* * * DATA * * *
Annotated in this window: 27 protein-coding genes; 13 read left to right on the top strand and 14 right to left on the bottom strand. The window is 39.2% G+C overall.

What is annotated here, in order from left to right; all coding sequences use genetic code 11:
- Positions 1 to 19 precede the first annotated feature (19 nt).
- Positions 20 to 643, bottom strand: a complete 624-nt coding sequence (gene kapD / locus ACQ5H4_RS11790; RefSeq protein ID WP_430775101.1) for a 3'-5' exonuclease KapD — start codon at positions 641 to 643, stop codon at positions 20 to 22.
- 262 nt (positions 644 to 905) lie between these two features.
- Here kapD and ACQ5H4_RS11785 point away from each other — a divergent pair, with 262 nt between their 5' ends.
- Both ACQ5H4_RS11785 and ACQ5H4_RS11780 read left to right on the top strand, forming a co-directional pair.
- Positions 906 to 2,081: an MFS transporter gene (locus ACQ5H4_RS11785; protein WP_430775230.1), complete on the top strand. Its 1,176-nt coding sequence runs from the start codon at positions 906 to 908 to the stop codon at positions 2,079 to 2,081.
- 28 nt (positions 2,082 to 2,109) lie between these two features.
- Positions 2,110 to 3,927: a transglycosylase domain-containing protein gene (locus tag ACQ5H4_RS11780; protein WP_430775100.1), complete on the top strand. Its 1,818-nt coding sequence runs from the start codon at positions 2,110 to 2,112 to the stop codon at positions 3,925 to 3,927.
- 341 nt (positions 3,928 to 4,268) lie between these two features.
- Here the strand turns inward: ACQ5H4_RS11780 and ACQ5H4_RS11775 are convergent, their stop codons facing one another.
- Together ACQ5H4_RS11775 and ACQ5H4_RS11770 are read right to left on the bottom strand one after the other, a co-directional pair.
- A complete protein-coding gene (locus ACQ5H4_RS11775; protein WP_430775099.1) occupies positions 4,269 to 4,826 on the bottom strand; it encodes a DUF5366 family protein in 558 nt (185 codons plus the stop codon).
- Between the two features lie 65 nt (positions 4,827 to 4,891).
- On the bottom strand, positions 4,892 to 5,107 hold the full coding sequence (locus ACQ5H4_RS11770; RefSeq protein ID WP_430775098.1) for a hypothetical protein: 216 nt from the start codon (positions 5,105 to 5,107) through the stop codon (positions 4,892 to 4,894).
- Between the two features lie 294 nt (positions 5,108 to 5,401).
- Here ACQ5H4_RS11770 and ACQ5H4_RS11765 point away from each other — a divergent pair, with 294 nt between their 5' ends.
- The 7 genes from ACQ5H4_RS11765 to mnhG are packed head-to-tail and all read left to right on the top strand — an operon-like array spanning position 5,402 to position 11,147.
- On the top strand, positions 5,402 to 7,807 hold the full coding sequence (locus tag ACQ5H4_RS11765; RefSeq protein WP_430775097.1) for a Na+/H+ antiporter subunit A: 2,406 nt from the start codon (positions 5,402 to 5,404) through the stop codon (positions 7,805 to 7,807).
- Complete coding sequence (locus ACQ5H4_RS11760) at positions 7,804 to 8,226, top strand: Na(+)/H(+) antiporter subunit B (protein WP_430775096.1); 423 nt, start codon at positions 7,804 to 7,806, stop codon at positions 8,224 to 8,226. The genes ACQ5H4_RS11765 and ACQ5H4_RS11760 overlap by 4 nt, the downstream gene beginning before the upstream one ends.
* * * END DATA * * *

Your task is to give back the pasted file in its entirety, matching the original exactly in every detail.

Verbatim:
Annotated in this window: 27 protein-coding genes; 13 read left to right on the top strand and 14 right to left on the bottom strand. The window is 39.2% G+C overall.

What is annotated here, in order from left to right; all coding sequences use genetic code 11:
- Positions 1 to 19 precede the first annotated feature (19 nt).
- Positions 20 to 643, bottom strand: a complete 624-nt coding sequence (gene kapD / locus ACQ5H4_RS11790; RefSeq protein ID WP_430775101.1) for a 3'-5' exonuclease KapD — start codon at positions 641 to 643, stop codon at positions 20 to 22.
- 262 nt (positions 644 to 905) lie between these two features.
- Here kapD and ACQ5H4_RS11785 point away from each other — a divergent pair, with 262 nt between their 5' ends.
- Both ACQ5H4_RS11785 and ACQ5H4_RS11780 read left to right on the top strand, forming a co-directional pair.
- Positions 906 to 2,081: an MFS transporter gene (locus ACQ5H4_RS11785; protein WP_430775230.1), complete on the top strand. Its 1,176-nt coding sequence runs from the start codon at positions 906 to 908 to the stop codon at positions 2,079 to 2,081.
- 28 nt (positions 2,082 to 2,109) lie between these two features.
- Positions 2,110 to 3,927: a transglycosylase domain-containing protein gene (locus tag ACQ5H4_RS11780; protein WP_430775100.1), complete on the top strand. Its 1,818-nt coding sequence runs from the start codon at positions 2,110 to 2,112 to the stop codon at positions 3,925 to 3,927.
- 341 nt (positions 3,928 to 4,268) lie between these two features.
- Here the strand turns inward: ACQ5H4_RS11780 and ACQ5H4_RS11775 are convergent, their stop codons facing one another.
- Together ACQ5H4_RS11775 and ACQ5H4_RS11770 are read right to left on the bottom strand one after the other, a co-directional pair.
- A complete protein-coding gene (locus ACQ5H4_RS11775; protein WP_430775099.1) occupies positions 4,269 to 4,826 on the bottom strand; it encodes a DUF5366 family protein in 558 nt (185 codons plus the stop codon).
- Between the two features lie 65 nt (positions 4,827 to 4,891).
- On the bottom strand, positions 4,892 to 5,107 hold the full coding sequence (locus ACQ5H4_RS11770; RefSeq protein ID WP_430775098.1) for a hypothetical protein: 216 nt from the start codon (positions 5,105 to 5,107) through the stop codon (positions 4,892 to 4,894).
- Between the two features lie 294 nt (positions 5,108 to 5,401).
- Here ACQ5H4_RS11770 and ACQ5H4_RS11765 point away from each other — a divergent pair, with 294 nt between their 5' ends.
- The 7 genes from ACQ5H4_RS11765 to mnhG are packed head-to-tail and all read left to right on the top strand — an operon-like array spanning position 5,402 to position 11,147.
- On the top strand, positions 5,402 to 7,807 hold the full coding sequence (locus tag ACQ5H4_RS11765; RefSeq protein WP_430775097.1) for a Na+/H+ antiporter subunit A: 2,406 nt from the start codon (positions 5,402 to 5,404) through the stop codon (positions 7,805 to 7,807).
- Complete coding sequence (locus ACQ5H4_RS11760) at positions 7,804 to 8,226, top strand: Na(+)/H(+) antiporter subunit B (protein WP_430775096.1); 423 nt, start codon at positions 7,804 to 7,806, stop codon at positions 8,224 to 8,226. The genes ACQ5H4_RS11765 and ACQ5H4_RS11760 overlap by 4 nt, the downstream gene beginning before the upstream one ends.